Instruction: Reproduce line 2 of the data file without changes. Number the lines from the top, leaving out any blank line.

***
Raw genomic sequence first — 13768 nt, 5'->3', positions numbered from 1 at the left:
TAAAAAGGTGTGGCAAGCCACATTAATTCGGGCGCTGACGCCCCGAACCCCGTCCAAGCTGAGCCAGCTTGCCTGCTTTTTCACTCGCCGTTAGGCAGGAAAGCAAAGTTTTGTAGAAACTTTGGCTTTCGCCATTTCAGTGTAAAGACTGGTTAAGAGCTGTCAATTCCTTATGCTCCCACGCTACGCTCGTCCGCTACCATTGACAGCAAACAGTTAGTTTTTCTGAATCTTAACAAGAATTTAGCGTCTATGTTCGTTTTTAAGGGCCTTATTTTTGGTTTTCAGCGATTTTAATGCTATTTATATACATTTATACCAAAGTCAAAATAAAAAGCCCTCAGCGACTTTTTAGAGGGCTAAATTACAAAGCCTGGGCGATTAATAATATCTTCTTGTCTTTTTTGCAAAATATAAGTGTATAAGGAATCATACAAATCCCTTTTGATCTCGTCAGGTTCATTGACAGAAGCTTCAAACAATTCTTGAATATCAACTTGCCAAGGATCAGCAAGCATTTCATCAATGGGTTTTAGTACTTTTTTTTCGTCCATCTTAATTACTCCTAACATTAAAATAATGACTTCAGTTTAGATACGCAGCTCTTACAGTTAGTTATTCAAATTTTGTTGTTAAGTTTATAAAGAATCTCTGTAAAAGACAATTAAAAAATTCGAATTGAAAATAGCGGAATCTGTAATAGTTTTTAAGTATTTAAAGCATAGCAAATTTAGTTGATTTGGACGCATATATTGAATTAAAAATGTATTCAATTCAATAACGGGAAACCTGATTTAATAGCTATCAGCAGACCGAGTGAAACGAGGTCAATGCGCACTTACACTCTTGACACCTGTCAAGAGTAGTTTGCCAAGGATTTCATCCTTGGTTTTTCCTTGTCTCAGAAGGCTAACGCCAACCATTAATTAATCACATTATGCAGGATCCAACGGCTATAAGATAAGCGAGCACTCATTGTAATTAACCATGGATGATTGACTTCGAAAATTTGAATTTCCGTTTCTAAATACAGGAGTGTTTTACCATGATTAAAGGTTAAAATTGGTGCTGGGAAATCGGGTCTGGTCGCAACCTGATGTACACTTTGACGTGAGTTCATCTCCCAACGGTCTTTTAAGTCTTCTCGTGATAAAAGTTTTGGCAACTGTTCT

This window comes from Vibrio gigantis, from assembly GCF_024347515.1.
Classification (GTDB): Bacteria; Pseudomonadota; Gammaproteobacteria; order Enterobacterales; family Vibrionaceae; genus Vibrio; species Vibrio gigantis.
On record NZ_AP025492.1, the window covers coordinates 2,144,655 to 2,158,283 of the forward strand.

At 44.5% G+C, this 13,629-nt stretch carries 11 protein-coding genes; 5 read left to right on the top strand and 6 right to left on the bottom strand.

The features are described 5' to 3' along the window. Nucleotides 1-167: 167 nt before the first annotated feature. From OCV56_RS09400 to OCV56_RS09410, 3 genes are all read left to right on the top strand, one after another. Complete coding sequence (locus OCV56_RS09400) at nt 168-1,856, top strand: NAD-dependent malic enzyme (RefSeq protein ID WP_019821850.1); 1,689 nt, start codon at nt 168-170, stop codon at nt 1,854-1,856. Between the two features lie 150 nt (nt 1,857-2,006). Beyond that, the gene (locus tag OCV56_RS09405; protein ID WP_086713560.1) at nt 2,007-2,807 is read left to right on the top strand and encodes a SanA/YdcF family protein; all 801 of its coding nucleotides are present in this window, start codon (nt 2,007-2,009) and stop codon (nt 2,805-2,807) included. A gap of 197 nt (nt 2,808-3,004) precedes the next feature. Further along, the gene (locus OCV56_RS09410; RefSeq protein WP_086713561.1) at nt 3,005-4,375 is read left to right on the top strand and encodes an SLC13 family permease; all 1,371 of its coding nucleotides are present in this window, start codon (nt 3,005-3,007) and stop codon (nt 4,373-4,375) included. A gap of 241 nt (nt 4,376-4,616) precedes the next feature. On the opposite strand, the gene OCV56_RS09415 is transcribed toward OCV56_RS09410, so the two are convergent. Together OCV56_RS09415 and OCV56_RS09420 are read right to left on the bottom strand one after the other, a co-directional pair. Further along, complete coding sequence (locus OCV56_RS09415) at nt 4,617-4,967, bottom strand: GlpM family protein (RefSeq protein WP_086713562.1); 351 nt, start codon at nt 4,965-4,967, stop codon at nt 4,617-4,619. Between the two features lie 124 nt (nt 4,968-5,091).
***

TAAAAAGGTGTGGCAAGCCACATTAATTCGGGCGCTGACGCCCCGAACCCCGTCCAAGCTGAGCCAGCTTGCCTGCTTTTTCACTCGCCGTTAGGCAGGAAAGCAAAGTTTTGTAGAAACTTTGGCTTTCGCCATTTCAGTGTAAAGACTGGTTAAGAGCTGTCAATTCCTTATGCTCCCACGCTACGCTCGTCCGCTACCATTGACAGCAAACAGTTAGTTTTTCTGAATCTTAACAAGAATTTAGCGTCTATGTTCGTTTTTAAGGGCCTTATTTTTGGTTTTCAGCGATTTTAATGCTATTTATATACATTTATACCAAAGTCAAAATAAAAAGCCCTCAGCGACTTTTTAGAGGGCTAAATTACAAAGCCTGGGCGATTAATAATATCTTCTTGTCTTTTTTGCAAAATATAAGTGTATAAGGAATCATACAAATCCCTTTTGATCTCGTCAGGTTCATTGACAGAAGCTTCAAACAATTCTTGAATATCAACTTGCCAAGGATCAGCAAGCATTTCATCAATGGGTTTTAGTACTTTTTTTTCGTCCATCTTAATTACTCCTAACATTAAAATAATGACTTCAGTTTAGATACGCAGCTCTTACAGTTAGTTATTCAAATTTTGTTGTTAAGTTTATAAAGAATCTCTGTAAAAGACAATTAAAAAATTCGAATTGAAAATAGCGGAATCTGTAATAGTTTTTAAGTATTTAAAGCATAGCAAATTTAGTTGATTTGGACGCATATATTGAATTAAAAATGTATTCAATTCAATAACGGGAAACCTGATTTAATAGCTATCAGCAGACCGAGTGAAACGAGGTCAATGCGCACTTACACTCTTGACACCTGTCAAGAGTAGTTTGCCAAGGATTTCATCCTTGGTTTTTCCTTGTCTCAGAAGGCTAACGCCAACCATTAATTAATCACATTATGCAGGATCCAACGGCTATAAGATAAGCGAGCACTCATTGTAATTAACCATGGATGATTGACTTCGAAAATTTGAATTTCCGTTTCTAAATACAGGAGTGTTTTACCATGATTAAAGGTTAAAATTGGTGCTGGGAAATCGGGTCTGGTCGCAACCTGATGTACACTTTGACGTGAGTTCATCTCCCAACGGTCTTTTAAGTCTTCTCGTGATAAAAGTTTTGGCAACTGTTCT